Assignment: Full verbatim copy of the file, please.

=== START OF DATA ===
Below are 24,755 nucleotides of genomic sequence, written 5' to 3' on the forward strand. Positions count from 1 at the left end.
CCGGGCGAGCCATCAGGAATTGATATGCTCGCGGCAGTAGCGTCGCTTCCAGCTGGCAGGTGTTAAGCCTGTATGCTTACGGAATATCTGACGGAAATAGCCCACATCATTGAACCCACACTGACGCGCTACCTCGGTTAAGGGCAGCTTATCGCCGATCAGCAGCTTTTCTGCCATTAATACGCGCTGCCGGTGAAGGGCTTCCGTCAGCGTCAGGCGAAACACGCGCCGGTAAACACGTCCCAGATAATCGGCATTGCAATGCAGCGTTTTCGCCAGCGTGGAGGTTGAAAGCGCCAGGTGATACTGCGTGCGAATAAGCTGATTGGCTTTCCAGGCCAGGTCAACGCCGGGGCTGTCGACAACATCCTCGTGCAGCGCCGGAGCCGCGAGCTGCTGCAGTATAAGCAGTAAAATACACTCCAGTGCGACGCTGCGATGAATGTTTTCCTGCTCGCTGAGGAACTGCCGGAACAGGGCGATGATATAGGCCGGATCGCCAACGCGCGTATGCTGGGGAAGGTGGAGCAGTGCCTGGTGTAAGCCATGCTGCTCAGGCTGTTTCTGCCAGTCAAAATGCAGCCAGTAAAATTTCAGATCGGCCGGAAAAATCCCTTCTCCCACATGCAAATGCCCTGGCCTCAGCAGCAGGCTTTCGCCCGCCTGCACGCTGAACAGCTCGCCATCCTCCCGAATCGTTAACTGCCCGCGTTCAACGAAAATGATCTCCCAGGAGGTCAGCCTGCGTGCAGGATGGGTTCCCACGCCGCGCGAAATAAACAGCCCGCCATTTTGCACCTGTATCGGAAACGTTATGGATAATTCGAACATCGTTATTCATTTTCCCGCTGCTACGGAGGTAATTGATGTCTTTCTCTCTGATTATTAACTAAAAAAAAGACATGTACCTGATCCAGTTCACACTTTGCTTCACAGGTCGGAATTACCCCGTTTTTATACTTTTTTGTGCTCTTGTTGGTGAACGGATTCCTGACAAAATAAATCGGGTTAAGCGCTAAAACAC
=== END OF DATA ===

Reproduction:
Below are 24,755 nucleotides of genomic sequence, written 5' to 3' on the forward strand. Positions count from 1 at the left end.
CCGGGCGAGCCATCAGGAATTGATATGCTCGCGGCAGTAGCGTCGCTTCCAGCTGGCAGGTGTTAAGCCTGTATGCTTACGGAATATCTGACGGAAATAGCCCACATCATTGAACCCACACTGACGCGCTACCTCGGTTAAGGGCAGCTTATCGCCGATCAGCAGCTTTTCTGCCATTAATACGCGCTGCCGGTGAAGGGCTTCCGTCAGCGTCAGGCGAAACACGCGCCGGTAAACACGTCCCAGATAATCGGCATTGCAATGCAGCGTTTTCGCCAGCGTGGAGGTTGAAAGCGCCAGGTGATACTGCGTGCGAATAAGCTGATTGGCTTTCCAGGCCAGGTCAACGCCGGGGCTGTCGACAACATCCTCGTGCAGCGCCGGAGCCGCGAGCTGCTGCAGTATAAGCAGTAAAATACACTCCAGTGCGACGCTGCGATGAATGTTTTCCTGCTCGCTGAGGAACTGCCGGAACAGGGCGATGATATAGGCCGGATCGCCAACGCGCGTATGCTGGGGAAGGTGGAGCAGTGCCTGGTGTAAGCCATGCTGCTCAGGCTGTTTCTGCCAGTCAAAATGCAGCCAGTAAAATTTCAGATCGGCCGGAAAAATCCCTTCTCCCACATGCAAATGCCCTGGCCTCAGCAGCAGGCTTTCGCCCGCCTGCACGCTGAACAGCTCGCCATCCTCCCGAATCGTTAACTGCCCGCGTTCAACGAAAATGATCTCCCAGGAGGTCAGCCTGCGTGCAGGATGGGTTCCCACGCCGCGCGAAATAAACAGCCCGCCATTTTGCACCTGTATCGGAAACGTTATGGATAATTCGAACATCGTTATTCATTTTCCCGCTGCTACGGAGGTAATTGATGTCTTTCTCTCTGATTATTAACTAAAAAAAAGACATGTACCTGATCCAGTTCACACTTTGCTTCACAGGTCGGAATTACCCCGTTTTTATACTTTTTTGTGCTCTTGTTGGTGAACGGATTCCTGACAAAATAAATCGGGTTAAGCGCTAAAACAC